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Published August 2004 | public
Journal Article Open

A Teleseismic Study of the 2002 Denali Fault, Alaska, Earthquake and Implications for Rapid Strong-Motion Estimation


Slip histories for the 2002 M7.9 Denali fault, Alaska, earthquake are derived rapidly from global teleseismic waveform data. In phases, three models improve matching waveform data and recovery of rupture details. In the first model (Phase I), analogous to an automated solution, a simple fault plane is fixed based on the preliminary Harvard Centroid Moment Tensor mechanism and the epicenter provided by the Preliminary Determination of Epicenters. This model is then updated (Phase II) by implementing a more realistic fault geometry inferred from Digital Elevation Model topography and further (Phase III) by using the calibrated P-wave and SH-wave arrival times derived from modeling of the nearby 2002 M6.7 Nenana Mountain earthquake. These models are used to predict the peak ground velocity and the shaking intensity field in the fault vicinity. The procedure to estimate local strong motion could be automated and used for global real-time earthquake shaking and damage assessment.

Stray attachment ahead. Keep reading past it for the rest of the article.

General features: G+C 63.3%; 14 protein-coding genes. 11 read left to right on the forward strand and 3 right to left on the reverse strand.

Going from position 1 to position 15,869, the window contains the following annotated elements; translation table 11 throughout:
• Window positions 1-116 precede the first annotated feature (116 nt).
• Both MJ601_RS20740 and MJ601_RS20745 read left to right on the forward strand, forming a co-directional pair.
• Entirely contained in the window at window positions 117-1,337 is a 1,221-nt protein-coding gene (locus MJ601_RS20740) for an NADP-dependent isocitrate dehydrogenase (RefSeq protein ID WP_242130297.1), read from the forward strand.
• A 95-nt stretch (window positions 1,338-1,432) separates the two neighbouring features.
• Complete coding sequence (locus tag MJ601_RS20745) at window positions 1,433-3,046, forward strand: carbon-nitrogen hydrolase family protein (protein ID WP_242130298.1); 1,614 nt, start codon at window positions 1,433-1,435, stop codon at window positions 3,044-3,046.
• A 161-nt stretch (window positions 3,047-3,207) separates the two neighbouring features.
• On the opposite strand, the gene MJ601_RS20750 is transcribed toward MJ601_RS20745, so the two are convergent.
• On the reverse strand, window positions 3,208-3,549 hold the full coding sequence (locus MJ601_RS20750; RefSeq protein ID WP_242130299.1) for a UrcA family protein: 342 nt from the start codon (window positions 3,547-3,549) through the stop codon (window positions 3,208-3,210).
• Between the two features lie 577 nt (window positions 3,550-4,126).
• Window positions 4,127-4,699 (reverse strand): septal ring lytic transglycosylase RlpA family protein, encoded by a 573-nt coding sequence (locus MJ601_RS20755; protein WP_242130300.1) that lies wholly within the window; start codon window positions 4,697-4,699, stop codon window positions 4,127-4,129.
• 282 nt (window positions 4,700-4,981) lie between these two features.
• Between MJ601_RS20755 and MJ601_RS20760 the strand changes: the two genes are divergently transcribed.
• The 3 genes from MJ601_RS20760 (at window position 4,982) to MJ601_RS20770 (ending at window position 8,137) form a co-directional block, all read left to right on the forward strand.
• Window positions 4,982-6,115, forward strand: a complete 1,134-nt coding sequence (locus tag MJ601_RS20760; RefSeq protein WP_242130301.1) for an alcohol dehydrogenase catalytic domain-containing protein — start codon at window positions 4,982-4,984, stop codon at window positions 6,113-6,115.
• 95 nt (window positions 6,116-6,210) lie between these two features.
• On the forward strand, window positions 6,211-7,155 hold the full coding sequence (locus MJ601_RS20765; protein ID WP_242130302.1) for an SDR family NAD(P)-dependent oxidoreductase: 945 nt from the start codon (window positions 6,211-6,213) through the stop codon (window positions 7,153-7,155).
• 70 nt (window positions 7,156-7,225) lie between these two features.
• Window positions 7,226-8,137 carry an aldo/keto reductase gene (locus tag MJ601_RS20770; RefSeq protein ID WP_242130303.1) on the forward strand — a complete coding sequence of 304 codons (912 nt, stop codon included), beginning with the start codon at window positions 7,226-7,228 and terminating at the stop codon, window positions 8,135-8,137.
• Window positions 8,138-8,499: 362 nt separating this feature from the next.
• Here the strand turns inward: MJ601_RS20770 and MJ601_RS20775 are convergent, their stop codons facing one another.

Additional Information

©2004 Earthquake Engineering Research Institute (Received 18 August 2003; accepted 27 January 2004) We thank Kerry Sieh and Sigun Hreinsdottir for the surface offset data and GPS data. Peter Haeussler and an anonymous reviewer provided constructive suggestions for the manuscript. The digital seismograms used in our inversion were downloaded from the IRIS data center. The figures were prepared by the GMT software (Generic Mapping Tools) written by Paul Wessel and Walter H.F. Smith. The research was supported by U.S. Geological Survey grant No. 03HQAG009. This is Contribution No. 8941, Division of Geological and Planetary Sciences, California Institute of Technology, Pasadena, California 91125.


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